“During this awful state of suspense, among others, Madame Tussaud and her family experienced the most painful anxiety. It was stated, among other places, that the assembly rooms were marked out for destruction, containing, at the time, their valuable collection of figures. These, at an imminent risk of injury, were partly removed, as hastily as circumstances would permit. The house in which Madame Tussaud lodged, on the opposite side of the street, was amongst the number which became ignited from the firing of the west side of the square; and we regret to hear that the lady’s constitution has received a very severe shock.”
As Madame Tussaud and her sons carried their wax figures to safety, a black servant helped to keep rioters at bay. Also on the scene was a young artist named William James Muller, who captured in a watercolor the wax figures being carried to safety amid rioters and lapping flames. Madame Tussaud later obtained the watercolor and it was prominently displayed at Madame Tussaud’s until a fire destroyed it in 1925, along with many other priceless possessions.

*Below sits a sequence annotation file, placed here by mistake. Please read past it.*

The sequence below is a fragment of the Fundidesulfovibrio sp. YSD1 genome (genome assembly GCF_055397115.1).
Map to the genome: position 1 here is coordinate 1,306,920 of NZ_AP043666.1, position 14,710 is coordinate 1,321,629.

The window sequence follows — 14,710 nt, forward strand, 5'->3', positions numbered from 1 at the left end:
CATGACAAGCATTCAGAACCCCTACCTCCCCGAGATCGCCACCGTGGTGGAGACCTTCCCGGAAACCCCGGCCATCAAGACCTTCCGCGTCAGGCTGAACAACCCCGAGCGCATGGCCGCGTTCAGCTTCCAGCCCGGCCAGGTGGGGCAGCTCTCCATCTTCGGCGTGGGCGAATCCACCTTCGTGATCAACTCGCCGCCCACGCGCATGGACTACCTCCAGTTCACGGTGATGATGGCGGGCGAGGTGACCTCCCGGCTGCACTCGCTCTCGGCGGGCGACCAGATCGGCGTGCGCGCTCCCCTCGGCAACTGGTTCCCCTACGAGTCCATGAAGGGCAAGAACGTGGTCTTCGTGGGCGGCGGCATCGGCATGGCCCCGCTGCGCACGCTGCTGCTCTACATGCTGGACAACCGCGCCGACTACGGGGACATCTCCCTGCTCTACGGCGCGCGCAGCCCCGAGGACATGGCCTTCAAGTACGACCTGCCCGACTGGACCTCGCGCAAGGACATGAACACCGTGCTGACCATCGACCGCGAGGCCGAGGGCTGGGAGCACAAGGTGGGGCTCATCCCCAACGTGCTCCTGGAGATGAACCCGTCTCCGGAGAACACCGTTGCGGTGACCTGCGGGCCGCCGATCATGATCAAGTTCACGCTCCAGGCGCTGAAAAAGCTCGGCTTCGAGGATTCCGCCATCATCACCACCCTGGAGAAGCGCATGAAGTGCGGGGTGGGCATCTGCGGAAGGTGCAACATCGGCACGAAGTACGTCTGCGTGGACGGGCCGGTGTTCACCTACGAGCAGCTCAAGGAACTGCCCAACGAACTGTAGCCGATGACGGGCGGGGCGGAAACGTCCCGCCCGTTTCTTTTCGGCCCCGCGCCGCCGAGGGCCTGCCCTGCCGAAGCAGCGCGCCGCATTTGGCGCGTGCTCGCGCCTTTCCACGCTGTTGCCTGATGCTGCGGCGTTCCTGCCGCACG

Tidbit #11. Madame Tussaud died on Monday 16 April 1850 after a short illness. She was 89 years old. Although Madame Tussaud’s favorite saying to her grandsons had long been, “Beware, my children, of the three black crows — the doctor, the lawyer, and the priest,” those were not the last words she spoke to her sons. She gave them sound advice, “I implore you, above all things, never to quarrel.”
-  Madame Tussaud’s (London: Cripplegate Printing Co. Ltd., 1979), p. 3.
-  Sheffield Independent, “Riots at Bristol,” November 19, 1831, p. 1.
-  Chepstow Weekly Advertiser, “The Tussaud Family and Their Colossal Waxworks,” April 11, 1885, p. 4.
-  John Theodore Tussaud, The Romance of Madame Tussaud’s (New York: George H. Doran Company, 1920), p. 359.